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I wonder if anyone could tell me anything about this item. It has some age to it and I am wondering if it is an original and whether a print or lithograph. Any information would be much appreciated.
This is a print of an original drawing in pencil by Heinrich Hofmann.
Sermon on the Mount - Come Unto Me (1887)
Oh my goodness thank you so much Micheal I did think it might be the Hofman with works in the New York church but I was unsure and I have not been able to find the exact picture anywhere I am truly grateful for the information you have supplied.
www.pinterest.com.au - a collection of various Hofmann works.
I would have called this an Etching, rather than a print?
Hi Vicki, we have established that it is in fact a monochrome lithograph a copy there of.
A lithograph (monochrome prints) and a chromolithograph (multi-coloured prints) both use methods of etching to produce the printing plates.
I'm sure there would be a lot more information about etching on wikipedia.
The best thing way to tell if it is a print or a lithograph is to take a macro photo (extreme closeup), you should then be able to make out if there are tiny dots in an even pattern making up the image you see, or if the image make up is fairly randomised. I said it looked like a print because in the 3.6Mb file it appears to be made up of a modern day print pattern. I could tell better with a macro photo, but it must be in focus.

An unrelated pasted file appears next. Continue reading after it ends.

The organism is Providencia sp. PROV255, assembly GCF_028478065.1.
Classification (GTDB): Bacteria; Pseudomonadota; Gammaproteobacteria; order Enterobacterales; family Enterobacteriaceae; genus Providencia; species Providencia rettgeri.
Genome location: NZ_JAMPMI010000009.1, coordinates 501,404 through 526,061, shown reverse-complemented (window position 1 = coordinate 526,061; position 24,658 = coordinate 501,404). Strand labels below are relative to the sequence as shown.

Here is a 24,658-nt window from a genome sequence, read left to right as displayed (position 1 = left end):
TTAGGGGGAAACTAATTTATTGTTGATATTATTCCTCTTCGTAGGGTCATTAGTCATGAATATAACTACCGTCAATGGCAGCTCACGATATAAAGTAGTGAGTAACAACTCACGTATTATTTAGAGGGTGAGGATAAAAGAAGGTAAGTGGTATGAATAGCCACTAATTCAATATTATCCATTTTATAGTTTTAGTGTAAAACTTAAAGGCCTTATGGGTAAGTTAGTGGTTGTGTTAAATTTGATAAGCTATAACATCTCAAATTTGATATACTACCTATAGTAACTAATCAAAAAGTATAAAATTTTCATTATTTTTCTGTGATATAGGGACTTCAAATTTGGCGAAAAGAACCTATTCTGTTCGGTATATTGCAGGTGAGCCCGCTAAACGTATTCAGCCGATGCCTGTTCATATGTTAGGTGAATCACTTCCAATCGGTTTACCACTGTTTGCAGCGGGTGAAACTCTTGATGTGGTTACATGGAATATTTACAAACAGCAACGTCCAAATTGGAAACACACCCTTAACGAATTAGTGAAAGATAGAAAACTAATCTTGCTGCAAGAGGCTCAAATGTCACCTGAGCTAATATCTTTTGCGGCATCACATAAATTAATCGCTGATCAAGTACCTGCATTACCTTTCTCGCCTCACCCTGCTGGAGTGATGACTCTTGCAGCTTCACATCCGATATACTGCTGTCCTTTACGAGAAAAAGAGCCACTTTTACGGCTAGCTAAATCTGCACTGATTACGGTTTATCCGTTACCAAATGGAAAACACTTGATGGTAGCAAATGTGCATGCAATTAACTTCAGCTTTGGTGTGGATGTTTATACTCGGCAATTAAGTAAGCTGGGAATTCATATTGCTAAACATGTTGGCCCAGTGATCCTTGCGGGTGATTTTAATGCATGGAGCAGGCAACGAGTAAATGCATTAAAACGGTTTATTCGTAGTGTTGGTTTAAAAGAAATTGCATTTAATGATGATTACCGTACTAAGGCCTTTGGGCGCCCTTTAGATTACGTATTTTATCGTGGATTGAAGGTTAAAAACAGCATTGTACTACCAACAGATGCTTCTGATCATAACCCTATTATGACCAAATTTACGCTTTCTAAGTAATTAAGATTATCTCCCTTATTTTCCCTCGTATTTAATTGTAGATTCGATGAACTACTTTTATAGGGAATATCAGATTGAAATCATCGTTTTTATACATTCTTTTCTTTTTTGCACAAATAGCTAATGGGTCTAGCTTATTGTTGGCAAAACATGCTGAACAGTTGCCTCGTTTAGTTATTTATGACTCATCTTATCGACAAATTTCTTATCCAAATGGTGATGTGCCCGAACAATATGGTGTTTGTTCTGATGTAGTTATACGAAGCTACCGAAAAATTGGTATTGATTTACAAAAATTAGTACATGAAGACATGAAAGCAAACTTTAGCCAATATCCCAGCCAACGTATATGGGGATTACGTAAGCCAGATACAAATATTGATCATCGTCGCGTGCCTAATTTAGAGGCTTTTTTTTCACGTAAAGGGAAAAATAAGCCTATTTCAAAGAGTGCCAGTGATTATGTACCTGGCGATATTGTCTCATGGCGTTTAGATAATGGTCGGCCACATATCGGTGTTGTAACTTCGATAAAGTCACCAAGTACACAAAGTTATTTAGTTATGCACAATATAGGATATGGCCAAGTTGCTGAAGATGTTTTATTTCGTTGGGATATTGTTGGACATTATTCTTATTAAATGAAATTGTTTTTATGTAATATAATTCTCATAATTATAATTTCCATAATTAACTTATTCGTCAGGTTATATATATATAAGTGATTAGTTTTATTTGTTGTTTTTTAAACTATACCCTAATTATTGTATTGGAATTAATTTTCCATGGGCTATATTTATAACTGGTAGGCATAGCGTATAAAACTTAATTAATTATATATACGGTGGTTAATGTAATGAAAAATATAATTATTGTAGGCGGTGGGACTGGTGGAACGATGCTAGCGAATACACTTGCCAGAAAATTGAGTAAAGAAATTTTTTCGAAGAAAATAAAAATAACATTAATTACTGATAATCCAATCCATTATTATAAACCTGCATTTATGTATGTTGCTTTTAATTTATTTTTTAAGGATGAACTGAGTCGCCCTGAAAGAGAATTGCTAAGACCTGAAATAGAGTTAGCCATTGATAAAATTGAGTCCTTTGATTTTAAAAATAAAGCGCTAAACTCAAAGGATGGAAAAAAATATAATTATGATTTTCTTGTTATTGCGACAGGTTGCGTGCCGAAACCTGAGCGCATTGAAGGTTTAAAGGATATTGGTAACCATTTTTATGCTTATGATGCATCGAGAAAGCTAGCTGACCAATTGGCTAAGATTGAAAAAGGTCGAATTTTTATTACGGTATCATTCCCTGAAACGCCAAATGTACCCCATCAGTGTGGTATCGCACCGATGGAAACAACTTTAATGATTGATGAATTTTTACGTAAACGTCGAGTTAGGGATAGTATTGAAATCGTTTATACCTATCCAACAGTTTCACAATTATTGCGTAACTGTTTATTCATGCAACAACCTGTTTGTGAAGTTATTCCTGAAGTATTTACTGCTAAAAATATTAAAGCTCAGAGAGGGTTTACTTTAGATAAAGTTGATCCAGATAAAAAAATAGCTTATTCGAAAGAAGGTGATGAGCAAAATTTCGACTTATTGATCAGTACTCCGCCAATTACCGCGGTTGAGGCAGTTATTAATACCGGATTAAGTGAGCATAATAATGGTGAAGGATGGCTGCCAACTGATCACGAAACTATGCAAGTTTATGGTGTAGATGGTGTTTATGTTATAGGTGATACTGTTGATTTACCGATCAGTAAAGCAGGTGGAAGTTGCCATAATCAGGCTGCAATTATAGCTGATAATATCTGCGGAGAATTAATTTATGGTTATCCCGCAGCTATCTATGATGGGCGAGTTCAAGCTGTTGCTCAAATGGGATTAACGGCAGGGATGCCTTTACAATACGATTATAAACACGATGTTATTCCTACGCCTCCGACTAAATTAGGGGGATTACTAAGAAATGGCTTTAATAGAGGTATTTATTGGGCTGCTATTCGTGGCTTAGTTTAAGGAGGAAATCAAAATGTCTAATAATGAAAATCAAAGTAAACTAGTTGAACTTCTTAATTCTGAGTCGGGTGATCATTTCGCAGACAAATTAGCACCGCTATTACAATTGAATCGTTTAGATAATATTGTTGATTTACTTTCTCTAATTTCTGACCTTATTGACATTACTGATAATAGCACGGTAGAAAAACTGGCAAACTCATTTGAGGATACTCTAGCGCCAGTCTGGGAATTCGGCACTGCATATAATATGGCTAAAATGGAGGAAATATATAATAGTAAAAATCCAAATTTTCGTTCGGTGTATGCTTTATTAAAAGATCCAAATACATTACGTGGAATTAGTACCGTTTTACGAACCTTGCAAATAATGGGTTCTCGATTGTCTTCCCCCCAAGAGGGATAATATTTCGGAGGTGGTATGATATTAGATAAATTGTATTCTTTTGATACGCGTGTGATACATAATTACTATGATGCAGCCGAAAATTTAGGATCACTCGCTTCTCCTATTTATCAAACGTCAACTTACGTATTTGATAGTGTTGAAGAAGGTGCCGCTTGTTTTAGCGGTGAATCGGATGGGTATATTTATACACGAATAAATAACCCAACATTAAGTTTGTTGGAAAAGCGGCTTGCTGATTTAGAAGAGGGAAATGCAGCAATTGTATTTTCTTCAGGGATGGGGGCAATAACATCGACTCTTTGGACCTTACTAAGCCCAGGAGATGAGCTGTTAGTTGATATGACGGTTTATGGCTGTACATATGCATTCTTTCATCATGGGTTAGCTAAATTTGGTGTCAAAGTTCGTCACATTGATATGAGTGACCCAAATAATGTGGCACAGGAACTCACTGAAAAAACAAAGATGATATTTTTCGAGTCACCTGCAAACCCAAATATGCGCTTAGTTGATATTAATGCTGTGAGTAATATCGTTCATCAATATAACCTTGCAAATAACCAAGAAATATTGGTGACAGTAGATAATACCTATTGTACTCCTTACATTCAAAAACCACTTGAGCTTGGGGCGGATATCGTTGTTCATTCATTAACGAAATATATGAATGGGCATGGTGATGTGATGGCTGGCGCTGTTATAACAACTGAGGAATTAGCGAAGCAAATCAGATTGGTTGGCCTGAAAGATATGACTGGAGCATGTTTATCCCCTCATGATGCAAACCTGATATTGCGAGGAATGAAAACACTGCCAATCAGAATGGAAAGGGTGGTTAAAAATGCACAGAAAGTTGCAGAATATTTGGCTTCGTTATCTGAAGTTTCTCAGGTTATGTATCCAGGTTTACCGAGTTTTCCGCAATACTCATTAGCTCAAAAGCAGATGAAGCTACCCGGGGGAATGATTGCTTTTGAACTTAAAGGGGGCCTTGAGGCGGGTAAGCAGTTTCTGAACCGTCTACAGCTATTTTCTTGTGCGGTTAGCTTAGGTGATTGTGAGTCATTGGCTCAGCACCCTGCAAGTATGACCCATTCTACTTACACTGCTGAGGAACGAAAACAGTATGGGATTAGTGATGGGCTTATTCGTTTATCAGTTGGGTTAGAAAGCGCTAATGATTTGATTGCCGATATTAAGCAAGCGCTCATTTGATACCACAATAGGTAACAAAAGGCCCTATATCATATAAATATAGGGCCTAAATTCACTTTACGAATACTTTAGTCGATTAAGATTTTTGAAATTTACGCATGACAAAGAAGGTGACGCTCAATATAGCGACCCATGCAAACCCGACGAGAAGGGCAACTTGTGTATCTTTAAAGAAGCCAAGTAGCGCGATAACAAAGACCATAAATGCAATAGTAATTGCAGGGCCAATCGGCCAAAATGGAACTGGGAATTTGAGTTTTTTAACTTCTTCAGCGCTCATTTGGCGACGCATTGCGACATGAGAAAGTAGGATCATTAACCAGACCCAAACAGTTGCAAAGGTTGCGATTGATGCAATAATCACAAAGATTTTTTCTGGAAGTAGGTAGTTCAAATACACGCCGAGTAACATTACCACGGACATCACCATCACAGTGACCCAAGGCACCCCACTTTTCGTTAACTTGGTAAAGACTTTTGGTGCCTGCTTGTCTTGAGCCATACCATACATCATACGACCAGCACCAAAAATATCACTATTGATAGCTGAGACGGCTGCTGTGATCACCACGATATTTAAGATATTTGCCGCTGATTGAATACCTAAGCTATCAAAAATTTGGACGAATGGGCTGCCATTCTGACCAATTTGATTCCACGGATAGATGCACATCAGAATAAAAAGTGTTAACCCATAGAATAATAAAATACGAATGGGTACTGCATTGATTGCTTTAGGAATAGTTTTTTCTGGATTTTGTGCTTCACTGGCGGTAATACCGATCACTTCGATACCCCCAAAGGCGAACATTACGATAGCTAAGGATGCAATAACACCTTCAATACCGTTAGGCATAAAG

I see, so in fact it is an Etching? LOL, it's probably my old fashioned "Antique dealer speak" it's often inaccurate, and I learned from other old fashioned antique dealers - as well as books, which long ago, many of those were rather inaccurate as well!
For instance: I can never keep the mono and the Chromo straight - so I may just call them "litho's". Also not very accurate I guess?
I do know about the "matrix" of the color dots as well, but to clarify - It's rather hard to tell the difference between old matrix type prints and the actual scattered type patterns. Any tips on those Michael? I really appreciate you sharing your knowledge too. I've always struggled with understanding the various and sundry types of old art. :) Thanks!
Etching is correct in the broad sense that many different processes may utilise etching in some form. Referring to the process by its specific name encompasses the entirety of the process thereby not confusing any one part of the process with that of another style.
Saying something is chromatic, means it is made of colour. Chromolithography
Saying something is monochromatic, means it is made of only one colour. Lithography
I've copied the following information out of a post I made back in September.
If you are able to view the picture through a magnifying glass, or even take a very close up macro photograph of the picture, and if the picture is indeed a print, then you should see one of the below pattern options. One thing all of these patterns have about them is that within each pattern the dot size is uniform. The pattern of a true lithograph is usually made up of dots of differing sizes. This is commonly due to the imperfect nature of the surface of the stones used as printing plates, not having a perfectly smooth surface to begin with causes the larger and smaller dots as the design is being drawn.
Ahh, That is helpful! Thanks very much! :)